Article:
Furthermore, I honestly sometimes think that Olive would be happy with anyone who agreed to keep a full plate of food in front of her of all times and give into whatever she demanded by pointing at it and repeating, “Dshhh! Dshh!” over and over.)

So the heartbreak isn’t for her – I have absolutely zero concerns about this child. Guys, I am worried for ME.


What am I going to do with myself for two and a half entire days, and two entire nights? It’s a work conference, so I imagine that this will be a fairly easy adjustment for the daylight hours. I will talk and network and attend professional development sessions. I will listen and respond and make connections. But at night. What do I do with myself at night?

There’s no one to dress, or undress. No meals to feed, diapers to change, or sticky hands to hold as we walk to the potty. No baths, no pajamas, no bedtime stories. No hysterical laughter as Adam pretends to fall down over and over.

The answer to that question, what will I do with myself? is also, incidentally, the second part of this post. The Good.

Guys, there is no one to dress, or undress. No meals to feed, diapers to change, or sticky hands to hold as we walk to the potty. No baths, no pajamas, no bedtime stories! It’s JUST ME! With an entire hotel room to myself! A bathtub waiting to be filled with scalding hot water and luxuriated in for, well for hours if I so choose! An entire bed- maybe even two beds! you know how sometimes hotel rooms have two?!- to myself. To sleep in. All night. For eight ten twelve hours straight!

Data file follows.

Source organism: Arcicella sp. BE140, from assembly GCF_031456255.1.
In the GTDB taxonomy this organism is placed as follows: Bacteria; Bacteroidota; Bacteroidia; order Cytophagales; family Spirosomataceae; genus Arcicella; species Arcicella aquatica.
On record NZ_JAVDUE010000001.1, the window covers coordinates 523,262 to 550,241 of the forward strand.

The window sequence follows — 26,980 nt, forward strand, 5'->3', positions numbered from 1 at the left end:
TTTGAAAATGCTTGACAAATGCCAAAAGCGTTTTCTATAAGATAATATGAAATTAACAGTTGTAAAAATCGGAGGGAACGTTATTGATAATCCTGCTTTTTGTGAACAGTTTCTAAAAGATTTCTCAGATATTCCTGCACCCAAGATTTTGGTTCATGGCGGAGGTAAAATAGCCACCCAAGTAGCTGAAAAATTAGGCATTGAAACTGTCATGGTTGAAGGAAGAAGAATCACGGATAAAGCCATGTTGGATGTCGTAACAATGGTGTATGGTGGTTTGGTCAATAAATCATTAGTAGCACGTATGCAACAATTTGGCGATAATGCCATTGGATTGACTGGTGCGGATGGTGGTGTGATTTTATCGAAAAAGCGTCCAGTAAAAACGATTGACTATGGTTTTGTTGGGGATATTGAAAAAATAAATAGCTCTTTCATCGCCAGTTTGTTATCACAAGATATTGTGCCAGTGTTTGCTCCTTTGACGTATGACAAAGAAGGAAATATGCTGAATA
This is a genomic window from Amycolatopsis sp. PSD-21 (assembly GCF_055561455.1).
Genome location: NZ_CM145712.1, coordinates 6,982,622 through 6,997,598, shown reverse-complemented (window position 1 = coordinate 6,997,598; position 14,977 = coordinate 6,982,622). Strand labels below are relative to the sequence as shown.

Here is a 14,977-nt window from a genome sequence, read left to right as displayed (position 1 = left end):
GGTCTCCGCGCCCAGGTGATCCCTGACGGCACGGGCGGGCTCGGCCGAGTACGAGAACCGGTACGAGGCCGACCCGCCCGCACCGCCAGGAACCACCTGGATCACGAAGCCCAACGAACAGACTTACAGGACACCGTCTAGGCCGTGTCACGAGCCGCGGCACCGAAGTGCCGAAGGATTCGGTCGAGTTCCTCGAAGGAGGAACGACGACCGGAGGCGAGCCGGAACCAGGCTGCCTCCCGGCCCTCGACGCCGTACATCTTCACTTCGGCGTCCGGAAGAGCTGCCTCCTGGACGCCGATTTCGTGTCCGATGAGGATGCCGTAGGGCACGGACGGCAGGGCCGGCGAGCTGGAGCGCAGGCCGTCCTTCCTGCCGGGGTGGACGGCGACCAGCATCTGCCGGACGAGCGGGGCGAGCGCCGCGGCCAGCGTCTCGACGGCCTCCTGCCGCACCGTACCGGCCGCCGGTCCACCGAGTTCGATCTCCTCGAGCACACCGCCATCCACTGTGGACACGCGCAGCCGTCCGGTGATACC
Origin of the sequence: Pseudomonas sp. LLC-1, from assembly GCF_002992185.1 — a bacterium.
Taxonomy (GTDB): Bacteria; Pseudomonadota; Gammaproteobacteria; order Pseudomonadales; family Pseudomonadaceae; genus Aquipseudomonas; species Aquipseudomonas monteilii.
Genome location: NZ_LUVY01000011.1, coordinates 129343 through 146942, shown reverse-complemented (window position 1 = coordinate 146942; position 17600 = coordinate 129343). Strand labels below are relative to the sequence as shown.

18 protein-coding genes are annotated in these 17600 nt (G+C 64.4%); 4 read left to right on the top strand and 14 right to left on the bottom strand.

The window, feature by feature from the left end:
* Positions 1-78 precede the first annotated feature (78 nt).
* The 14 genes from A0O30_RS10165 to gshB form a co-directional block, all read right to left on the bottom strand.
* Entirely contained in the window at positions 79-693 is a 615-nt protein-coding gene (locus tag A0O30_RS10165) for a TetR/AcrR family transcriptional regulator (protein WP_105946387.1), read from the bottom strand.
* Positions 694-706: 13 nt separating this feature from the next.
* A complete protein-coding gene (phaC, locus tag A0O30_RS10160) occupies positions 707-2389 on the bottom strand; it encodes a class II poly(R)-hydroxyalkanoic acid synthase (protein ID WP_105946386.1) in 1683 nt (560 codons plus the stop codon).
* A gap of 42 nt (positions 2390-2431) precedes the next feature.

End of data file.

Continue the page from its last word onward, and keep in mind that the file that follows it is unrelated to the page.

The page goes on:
I can eat breakfast with two hands and drink all of the coffee I want, in fact I plan to devote two hours a day to simply drinking coffee – whole mug-fulls, one after the other. Shamelessly caffeinated, without any repercussions whatsoever!

I can read books and finish entire paragraphs, I can leave the hotel room at the drop of a hat. I can watch trashy television shows without worrying about the ramifications of trashy television show exposure on one year olds. Guys, I can finally find out about these Kardashian people!

In conclusion it’s not that I am excited to leave, exactly. Leaving Olive tomorrow afternoon will honestly be one of the toughest things I’ve had to do as a mom. I am steadfastly refusing to think about saying goodbye to her, trying not to fully absorb just how much of me will be consumed with missing her and all that she is to me.

So no, not excited, exactly.

But still…freeeeeeeedom!


Let me tell you, the last two days have been interesting.

It started on Friday, when I noticed that I had around five hundred more page views than normal, which brought my grand total to 600 (haha! Kidding) (But close).

“Gee!” I thought to myself, “How swell!”

I checked it out a little further to see what it was that was suddenly garnering so much attention, and it was this post about baby sleep. Yes, the one that starts off by saying how Adam told me not to write it because, “Ugh. Another post about baby sleep? No one cares.” 

I took a few minutes to gloat obnoxiously because clearly people do care, ADAM. FIVE HUNDRED PEOPLE! And then I got over myself and went to sleep.

The next day I checked again to see if the trend had continued. At noon I had six thousand page views.